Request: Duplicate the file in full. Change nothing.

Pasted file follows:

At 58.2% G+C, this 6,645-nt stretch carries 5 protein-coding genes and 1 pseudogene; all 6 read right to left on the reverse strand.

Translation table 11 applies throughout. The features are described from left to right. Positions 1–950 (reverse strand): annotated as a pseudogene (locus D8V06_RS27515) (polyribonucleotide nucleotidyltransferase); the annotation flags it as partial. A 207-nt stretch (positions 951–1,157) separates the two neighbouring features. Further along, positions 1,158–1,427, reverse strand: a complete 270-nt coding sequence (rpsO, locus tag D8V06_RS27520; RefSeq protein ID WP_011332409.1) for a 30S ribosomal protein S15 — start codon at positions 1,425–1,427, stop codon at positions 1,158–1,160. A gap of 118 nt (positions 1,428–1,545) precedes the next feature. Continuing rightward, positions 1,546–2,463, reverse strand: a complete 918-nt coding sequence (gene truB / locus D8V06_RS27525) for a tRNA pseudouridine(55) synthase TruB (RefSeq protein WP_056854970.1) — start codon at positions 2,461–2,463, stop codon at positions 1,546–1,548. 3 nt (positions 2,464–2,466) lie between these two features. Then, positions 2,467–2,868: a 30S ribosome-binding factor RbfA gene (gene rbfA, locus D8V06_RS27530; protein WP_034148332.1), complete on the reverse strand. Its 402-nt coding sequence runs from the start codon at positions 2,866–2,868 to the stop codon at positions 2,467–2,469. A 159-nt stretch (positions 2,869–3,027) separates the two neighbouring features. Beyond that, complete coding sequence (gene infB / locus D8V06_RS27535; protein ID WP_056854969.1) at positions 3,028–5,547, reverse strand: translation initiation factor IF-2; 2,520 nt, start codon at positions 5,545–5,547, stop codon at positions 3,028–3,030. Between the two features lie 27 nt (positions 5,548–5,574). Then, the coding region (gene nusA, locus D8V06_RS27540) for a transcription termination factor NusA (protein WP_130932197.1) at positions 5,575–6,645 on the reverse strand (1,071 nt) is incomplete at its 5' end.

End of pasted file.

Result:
At 58.2% G+C, this 6,645-nt stretch carries 5 protein-coding genes and 1 pseudogene; all 6 read right to left on the reverse strand.

Translation table 11 applies throughout. The features are described from left to right. Positions 1–950 (reverse strand): annotated as a pseudogene (locus D8V06_RS27515) (polyribonucleotide nucleotidyltransferase); the annotation flags it as partial. A 207-nt stretch (positions 951–1,157) separates the two neighbouring features. Further along, positions 1,158–1,427, reverse strand: a complete 270-nt coding sequence (rpsO, locus tag D8V06_RS27520; RefSeq protein ID WP_011332409.1) for a 30S ribosomal protein S15 — start codon at positions 1,425–1,427, stop codon at positions 1,158–1,160. A gap of 118 nt (positions 1,428–1,545) precedes the next feature. Continuing rightward, positions 1,546–2,463, reverse strand: a complete 918-nt coding sequence (gene truB / locus D8V06_RS27525) for a tRNA pseudouridine(55) synthase TruB (RefSeq protein WP_056854970.1) — start codon at positions 2,461–2,463, stop codon at positions 1,546–1,548. 3 nt (positions 2,464–2,466) lie between these two features. Then, positions 2,467–2,868: a 30S ribosome-binding factor RbfA gene (gene rbfA, locus D8V06_RS27530; protein WP_034148332.1), complete on the reverse strand. Its 402-nt coding sequence runs from the start codon at positions 2,866–2,868 to the stop codon at positions 2,467–2,469. A 159-nt stretch (positions 2,869–3,027) separates the two neighbouring features. Beyond that, complete coding sequence (gene infB / locus D8V06_RS27535; protein ID WP_056854969.1) at positions 3,028–5,547, reverse strand: translation initiation factor IF-2; 2,520 nt, start codon at positions 5,545–5,547, stop codon at positions 3,028–3,030. Between the two features lie 27 nt (positions 5,548–5,574). Then, the coding region (gene nusA, locus D8V06_RS27540) for a transcription termination factor NusA (protein WP_130932197.1) at positions 5,575–6,645 on the reverse strand (1,071 nt) is incomplete at its 5' end.